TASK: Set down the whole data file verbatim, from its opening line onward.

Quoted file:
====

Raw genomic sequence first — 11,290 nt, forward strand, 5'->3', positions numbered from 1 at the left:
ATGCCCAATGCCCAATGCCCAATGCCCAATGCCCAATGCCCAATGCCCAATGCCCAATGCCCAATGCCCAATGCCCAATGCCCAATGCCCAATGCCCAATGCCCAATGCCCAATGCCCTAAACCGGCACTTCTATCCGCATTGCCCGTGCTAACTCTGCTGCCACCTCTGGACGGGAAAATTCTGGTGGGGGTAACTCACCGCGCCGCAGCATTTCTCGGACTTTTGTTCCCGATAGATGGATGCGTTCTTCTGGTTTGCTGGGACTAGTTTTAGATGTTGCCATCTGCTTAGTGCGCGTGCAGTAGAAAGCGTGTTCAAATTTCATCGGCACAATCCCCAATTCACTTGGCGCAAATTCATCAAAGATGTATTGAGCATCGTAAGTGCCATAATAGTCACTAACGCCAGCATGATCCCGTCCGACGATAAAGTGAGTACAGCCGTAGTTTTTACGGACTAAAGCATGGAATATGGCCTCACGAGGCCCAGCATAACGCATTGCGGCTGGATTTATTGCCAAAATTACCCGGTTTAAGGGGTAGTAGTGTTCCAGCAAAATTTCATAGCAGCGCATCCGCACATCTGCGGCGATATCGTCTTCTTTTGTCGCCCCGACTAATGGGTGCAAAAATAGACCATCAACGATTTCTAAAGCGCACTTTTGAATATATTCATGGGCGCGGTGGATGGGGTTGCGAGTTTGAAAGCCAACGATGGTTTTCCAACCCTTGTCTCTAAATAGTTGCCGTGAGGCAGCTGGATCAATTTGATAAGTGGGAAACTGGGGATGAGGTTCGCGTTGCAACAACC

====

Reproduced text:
Raw genomic sequence first — 11,290 nt, forward strand, 5'->3', positions numbered from 1 at the left:
ATGCCCAATGCCCAATGCCCAATGCCCAATGCCCAATGCCCAATGCCCAATGCCCAATGCCCAATGCCCAATGCCCAATGCCCAATGCCCAATGCCCAATGCCCAATGCCCAATGCCCTAAACCGGCACTTCTATCCGCATTGCCCGTGCTAACTCTGCTGCCACCTCTGGACGGGAAAATTCTGGTGGGGGTAACTCACCGCGCCGCAGCATTTCTCGGACTTTTGTTCCCGATAGATGGATGCGTTCTTCTGGTTTGCTGGGACTAGTTTTAGATGTTGCCATCTGCTTAGTGCGCGTGCAGTAGAAAGCGTGTTCAAATTTCATCGGCACAATCCCCAATTCACTTGGCGCAAATTCATCAAAGATGTATTGAGCATCGTAAGTGCCATAATAGTCACTAACGCCAGCATGATCCCGTCCGACGATAAAGTGAGTACAGCCGTAGTTTTTACGGACTAAAGCATGGAATATGGCCTCACGAGGCCCAGCATAACGCATTGCGGCTGGATTTATTGCCAAAATTACCCGGTTTAAGGGGTAGTAGTGTTCCAGCAAAATTTCATAGCAGCGCATCCGCACATCTGCGGCGATATCGTCTTCTTTTGTCGCCCCGACTAATGGGTGCAAAAATAGACCATCAACGATTTCTAAAGCGCACTTTTGAATATATTCATGGGCGCGGTGGATGGGGTTGCGAGTTTGAAAGCCAACGATGGTTTTCCAACCCTTGTCTCTAAATAGTTGCCGTGAGGCAGCTGGATCAATTTGATAAGTGGGAAACTGGGGATGAGGTTCGCGTTGCAACAACC